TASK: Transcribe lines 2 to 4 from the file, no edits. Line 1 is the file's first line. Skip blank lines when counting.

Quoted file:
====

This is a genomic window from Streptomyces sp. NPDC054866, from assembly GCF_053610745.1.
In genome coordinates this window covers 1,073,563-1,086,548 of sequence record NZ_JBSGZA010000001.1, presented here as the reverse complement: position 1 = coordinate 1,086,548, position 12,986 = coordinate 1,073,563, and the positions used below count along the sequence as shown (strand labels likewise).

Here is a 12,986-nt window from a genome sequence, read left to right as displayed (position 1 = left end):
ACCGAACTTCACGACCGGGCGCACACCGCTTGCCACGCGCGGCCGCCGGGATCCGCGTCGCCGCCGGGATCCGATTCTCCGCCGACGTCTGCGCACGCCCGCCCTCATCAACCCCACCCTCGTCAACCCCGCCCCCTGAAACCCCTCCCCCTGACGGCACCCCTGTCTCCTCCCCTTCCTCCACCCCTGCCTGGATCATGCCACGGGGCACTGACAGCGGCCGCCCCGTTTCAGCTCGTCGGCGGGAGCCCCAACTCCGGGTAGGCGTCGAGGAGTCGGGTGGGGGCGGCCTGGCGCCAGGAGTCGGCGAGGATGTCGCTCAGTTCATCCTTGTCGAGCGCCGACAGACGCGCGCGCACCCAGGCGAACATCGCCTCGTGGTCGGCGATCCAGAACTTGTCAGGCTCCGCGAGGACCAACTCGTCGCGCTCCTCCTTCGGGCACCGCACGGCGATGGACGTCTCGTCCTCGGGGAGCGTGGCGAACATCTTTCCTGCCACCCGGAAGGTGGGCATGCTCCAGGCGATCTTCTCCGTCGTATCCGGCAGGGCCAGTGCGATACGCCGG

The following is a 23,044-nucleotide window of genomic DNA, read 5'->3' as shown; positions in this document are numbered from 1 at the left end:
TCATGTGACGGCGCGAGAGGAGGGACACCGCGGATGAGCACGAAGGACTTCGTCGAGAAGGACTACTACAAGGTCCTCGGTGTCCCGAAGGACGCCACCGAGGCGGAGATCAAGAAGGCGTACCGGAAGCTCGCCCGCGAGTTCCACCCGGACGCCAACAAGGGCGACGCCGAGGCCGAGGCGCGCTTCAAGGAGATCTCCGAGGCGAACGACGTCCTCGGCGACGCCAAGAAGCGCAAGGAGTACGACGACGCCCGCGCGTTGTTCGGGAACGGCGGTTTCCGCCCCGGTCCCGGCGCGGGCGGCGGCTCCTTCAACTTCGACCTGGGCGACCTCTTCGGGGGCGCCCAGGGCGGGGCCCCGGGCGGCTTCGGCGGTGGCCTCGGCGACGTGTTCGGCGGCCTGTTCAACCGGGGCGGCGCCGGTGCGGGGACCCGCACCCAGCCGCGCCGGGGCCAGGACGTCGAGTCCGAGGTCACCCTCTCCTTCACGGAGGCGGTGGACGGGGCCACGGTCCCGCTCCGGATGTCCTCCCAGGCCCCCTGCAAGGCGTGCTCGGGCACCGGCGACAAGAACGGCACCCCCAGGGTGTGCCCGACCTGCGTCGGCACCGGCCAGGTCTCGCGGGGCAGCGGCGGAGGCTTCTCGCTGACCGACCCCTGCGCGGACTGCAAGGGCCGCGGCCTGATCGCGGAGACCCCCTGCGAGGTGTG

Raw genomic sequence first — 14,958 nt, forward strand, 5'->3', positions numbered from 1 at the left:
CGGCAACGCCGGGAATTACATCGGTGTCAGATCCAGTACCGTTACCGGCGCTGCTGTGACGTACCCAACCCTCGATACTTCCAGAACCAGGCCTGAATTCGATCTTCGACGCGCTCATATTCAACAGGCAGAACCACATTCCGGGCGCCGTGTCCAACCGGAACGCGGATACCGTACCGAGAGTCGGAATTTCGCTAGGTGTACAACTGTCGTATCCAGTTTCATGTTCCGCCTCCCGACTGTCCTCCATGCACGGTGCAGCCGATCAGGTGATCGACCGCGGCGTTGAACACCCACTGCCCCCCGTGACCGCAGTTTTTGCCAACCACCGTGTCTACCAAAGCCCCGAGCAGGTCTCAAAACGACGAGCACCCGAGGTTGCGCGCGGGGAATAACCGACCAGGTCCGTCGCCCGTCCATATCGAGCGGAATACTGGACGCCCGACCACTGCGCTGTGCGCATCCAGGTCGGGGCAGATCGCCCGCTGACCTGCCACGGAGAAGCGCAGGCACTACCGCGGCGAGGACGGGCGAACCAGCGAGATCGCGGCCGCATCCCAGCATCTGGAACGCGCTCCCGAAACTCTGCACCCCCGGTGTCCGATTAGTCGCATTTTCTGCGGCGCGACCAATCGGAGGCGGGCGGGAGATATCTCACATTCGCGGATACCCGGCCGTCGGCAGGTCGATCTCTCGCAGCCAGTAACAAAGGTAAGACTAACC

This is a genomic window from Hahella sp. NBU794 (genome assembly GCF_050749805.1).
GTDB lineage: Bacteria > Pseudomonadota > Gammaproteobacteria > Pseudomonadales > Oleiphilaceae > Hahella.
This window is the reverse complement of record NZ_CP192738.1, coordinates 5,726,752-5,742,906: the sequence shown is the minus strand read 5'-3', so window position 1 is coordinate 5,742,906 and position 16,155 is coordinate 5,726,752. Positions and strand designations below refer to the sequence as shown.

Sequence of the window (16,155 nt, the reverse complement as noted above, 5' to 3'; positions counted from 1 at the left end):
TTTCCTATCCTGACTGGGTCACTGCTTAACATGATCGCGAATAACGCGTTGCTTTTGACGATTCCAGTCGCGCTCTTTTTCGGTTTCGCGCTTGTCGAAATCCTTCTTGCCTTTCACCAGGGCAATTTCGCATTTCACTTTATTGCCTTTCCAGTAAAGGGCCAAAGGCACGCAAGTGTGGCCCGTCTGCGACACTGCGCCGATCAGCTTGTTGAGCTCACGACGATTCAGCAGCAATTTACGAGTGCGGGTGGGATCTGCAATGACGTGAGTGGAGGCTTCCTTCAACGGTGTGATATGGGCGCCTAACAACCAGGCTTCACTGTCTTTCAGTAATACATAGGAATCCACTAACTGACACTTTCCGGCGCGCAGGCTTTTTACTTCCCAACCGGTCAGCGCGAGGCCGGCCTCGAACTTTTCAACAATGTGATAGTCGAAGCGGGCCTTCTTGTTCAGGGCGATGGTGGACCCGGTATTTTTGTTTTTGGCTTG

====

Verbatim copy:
In genome coordinates this window covers 1,073,563-1,086,548 of sequence record NZ_JBSGZA010000001.1, presented here as the reverse complement: position 1 = coordinate 1,086,548, position 12,986 = coordinate 1,073,563, and the positions used below count along the sequence as shown (strand labels likewise).

Here is a 12,986-nt window from a genome sequence, read left to right as displayed (position 1 = left end):
ACCGAACTTCACGACCGGGCGCACACCGCTTGCCACGCGCGGCCGCCGGGATCCGCGTCGCCGCCGGGATCCGATTCTCCGCCGACGTCTGCGCACGCCCGCCCTCATCAACCCCACCCTCGTCAACCCCGCCCCCTGAAACCCCTCCCCCTGACGGCACCCCTGTCTCCTCCCCTTCCTCCACCCCTGCCTGGATCATGCCACGGGGCACTGACAGCGGCCGCCCCGTTTCAGCTCGTCGGCGGGAGCCCCAACTCCGGGTAGGCGTCGAGGAGTCGGGTGGGGGCGGCCTGGCGCCAGGAGTCGGCGAGGATGTCGCTCAGTTCATCCTTGTCGAGCGCCGACAGACGCGCGCGCACCCAGGCGAACATCGCCTCGTGGTCGGCGATCCAGAACTTGTCAGGCTCCGCGAGGACCAACTCGTCGCGCTCCTCCTTCGGGCACCGCACGGCGATGGACGTCTCGTCCTCGGGGAGCGTGGCGAACATCTTTCCTGCCACCCGGAAGGTGGGCATGCTCCAGGCGATCTTCTCCGTCGTATCCGGCAGGGCCAGTGCGATACGCCGG